R. David Harden spent years building economies overseas during his time with the foreign service. Now, the foreign policy strategist wants to do so in Maryland’s 1st Congressional District.
Harden told Maryland Matters that he’ll seek the Democratic nomination for a chance to unseat U.S. Rep Andrew P. Harris in 2022, adding to an already crowded Democratic field. His planned congressional bid was first reported by A Miner Detail.
Harden is the founder and managing director of the Georgetown Strategy Group, a consulting outfit that represents technology and financial firms from the Middle East to “promote trade and investment, advance security and stability, develop economic opportunity, and facilitate the delivery of humanitarian assistance in the Middle East and Africa,” according to the group’s website.
Prior to founding the strategy group, Harden was a senior Foreign Service officer and spent 17 years in the Middle East and other parts of Asia. He said he spent much of that time focused on economic development and trade – and thinks he could apply that knowledge to make Maryland’s first congressional district an economic powerhouse.
The district has lagged behind in terms of economic development during Harris’ tenure, Harden said.
“Frankly, we lost a decade with Andy Harris,” Harden said. “If you look where we are right now, and you look at a number of metrics, we are simply poorer, sicker, less protected and more divided.”
Harris’ actions during and after the Jan. 6 insurrection at the U.S. Capitol motivated Harden to run. He added that he thinks Harris is “particularly vulnerable” after Jan. 6.
Harris was among the nearly 150 Republican lawmakers who voted to overturn Joe Biden’s win after the insurrection, and reportedly almost got into a fight with Rep. Colin Alred (D-Texas) in the early hours of Jan. 7.
Harden isn’t the only Democrat vying for a chance to unseat Harris: Heather Mizeur, a former gubernatorial candidate and state delegate, has also announced a 1st district bid. Like Harden, Mizeur cited Harris’ actions during and after the insurrection as influencing her decision to run.
Mia Mason, a veteran who challenged Harris in 2020, has also said she’ll run again. In a January email to supporters, Mason said her campaign “brought in an abundance of new voters” and said she wants to keep her momentum going into 2022.
Running as a Democrat in the 1st District, which covers the Eastern Shore plus portions of Harford, Baltimore and Carroll counties, is a challenge: The district is largely conservative, and Harris has handily won reelection since he took office in 2011. Harden estimates that he’ll need to raise $2 million and take at least 35,000 voters from Harris’ camp to unseat the six-term Republican.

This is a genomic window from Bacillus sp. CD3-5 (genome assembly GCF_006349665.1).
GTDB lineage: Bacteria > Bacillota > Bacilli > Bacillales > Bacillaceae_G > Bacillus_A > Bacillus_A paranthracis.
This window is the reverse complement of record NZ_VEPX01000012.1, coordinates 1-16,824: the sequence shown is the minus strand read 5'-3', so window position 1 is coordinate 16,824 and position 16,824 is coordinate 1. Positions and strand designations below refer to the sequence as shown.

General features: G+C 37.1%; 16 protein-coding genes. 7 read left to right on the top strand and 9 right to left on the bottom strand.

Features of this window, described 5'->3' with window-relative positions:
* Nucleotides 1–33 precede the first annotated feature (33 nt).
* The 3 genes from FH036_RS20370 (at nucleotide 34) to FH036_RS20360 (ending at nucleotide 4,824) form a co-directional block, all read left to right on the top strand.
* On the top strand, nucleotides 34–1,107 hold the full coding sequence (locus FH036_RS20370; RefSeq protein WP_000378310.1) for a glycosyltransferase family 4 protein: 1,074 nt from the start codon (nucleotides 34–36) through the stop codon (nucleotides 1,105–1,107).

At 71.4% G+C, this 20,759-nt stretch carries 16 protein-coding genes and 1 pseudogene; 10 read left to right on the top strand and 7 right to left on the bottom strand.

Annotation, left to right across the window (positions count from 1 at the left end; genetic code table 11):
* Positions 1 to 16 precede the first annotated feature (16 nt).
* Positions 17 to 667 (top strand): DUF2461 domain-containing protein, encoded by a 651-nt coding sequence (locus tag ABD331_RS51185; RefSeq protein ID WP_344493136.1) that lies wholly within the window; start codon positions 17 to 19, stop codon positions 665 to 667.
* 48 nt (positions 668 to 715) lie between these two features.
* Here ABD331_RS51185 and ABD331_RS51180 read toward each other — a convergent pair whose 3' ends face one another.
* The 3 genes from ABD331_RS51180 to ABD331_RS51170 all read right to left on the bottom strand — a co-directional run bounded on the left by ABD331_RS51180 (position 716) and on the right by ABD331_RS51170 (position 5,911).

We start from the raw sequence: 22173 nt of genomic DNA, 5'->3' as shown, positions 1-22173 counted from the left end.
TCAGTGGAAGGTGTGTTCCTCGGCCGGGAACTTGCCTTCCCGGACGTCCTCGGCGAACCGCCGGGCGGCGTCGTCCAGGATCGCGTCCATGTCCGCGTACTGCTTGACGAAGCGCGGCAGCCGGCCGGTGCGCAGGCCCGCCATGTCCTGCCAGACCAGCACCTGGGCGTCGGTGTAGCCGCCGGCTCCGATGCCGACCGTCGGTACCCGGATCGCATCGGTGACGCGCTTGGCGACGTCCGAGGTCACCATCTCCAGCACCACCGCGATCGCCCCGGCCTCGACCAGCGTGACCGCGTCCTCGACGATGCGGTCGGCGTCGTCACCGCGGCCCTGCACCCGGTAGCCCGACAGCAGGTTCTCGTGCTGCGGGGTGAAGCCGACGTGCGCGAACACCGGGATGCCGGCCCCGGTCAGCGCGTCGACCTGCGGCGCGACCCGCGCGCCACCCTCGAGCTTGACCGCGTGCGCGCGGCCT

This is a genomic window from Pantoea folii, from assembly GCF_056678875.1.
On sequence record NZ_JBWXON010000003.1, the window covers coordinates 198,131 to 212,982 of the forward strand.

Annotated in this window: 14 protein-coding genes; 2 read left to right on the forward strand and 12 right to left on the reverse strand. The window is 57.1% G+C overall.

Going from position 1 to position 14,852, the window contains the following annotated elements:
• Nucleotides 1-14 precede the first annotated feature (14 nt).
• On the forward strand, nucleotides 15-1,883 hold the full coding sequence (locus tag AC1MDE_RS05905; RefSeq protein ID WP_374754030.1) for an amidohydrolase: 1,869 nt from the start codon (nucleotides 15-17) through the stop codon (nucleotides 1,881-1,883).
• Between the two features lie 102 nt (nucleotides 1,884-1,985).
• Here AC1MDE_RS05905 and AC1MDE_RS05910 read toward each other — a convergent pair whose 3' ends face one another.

Harden said he plans to “run down the middle” and try to appeal to both progressives and conservatives. It won’t be hard for him to tout a bipartisan track record to voters: He was appointed by President Barack Obama, and subsequently confirmed by a bipartisan vote in the Senate, to serve as the assistant administrator for the U.S. Agency for International Development’s (USAID) Bureau for Democracy, Conflict, and Humanitarian Assistance in 2016.
And in 2019, Harden received the Presidential Award for Distinguished Service, the highest award in the foreign service, from President Donald Trump. Harden retired from the Foreign Service in 2018, and said he found it “difficult” to represent the United States abroad under the Trump administration.
Many of his years overseas were spent building infrastructure and business to help grow economies across the globe, Harden said. He hopes to pitch that economic experience to voters and lay out ways to modernize the 1st district.
Harden wants to turn Maryland’s Eastern Shore into a “proving ground” for technologies meant to cut back on climate change, and hopes that modernizing the district with widespread broadband would spur local business and development.
“I’ve learned a lot, and I’m bringing it home,” he said. “The economic perspective that I bring, none of the people that are in this race have that.”
Whether the district’s boundaries will remain the same after redistricting isn’t clear. Harden, a Westminster resident, lives in the far Western portion of the district. He noted that, with the Census data used to draw district boundaries delayed by COVID-19, it isn’t clear when new lines will be drawn. He said his family has lived in the state’s 1st congressional district for “many generations.”
By Bennett Leckrone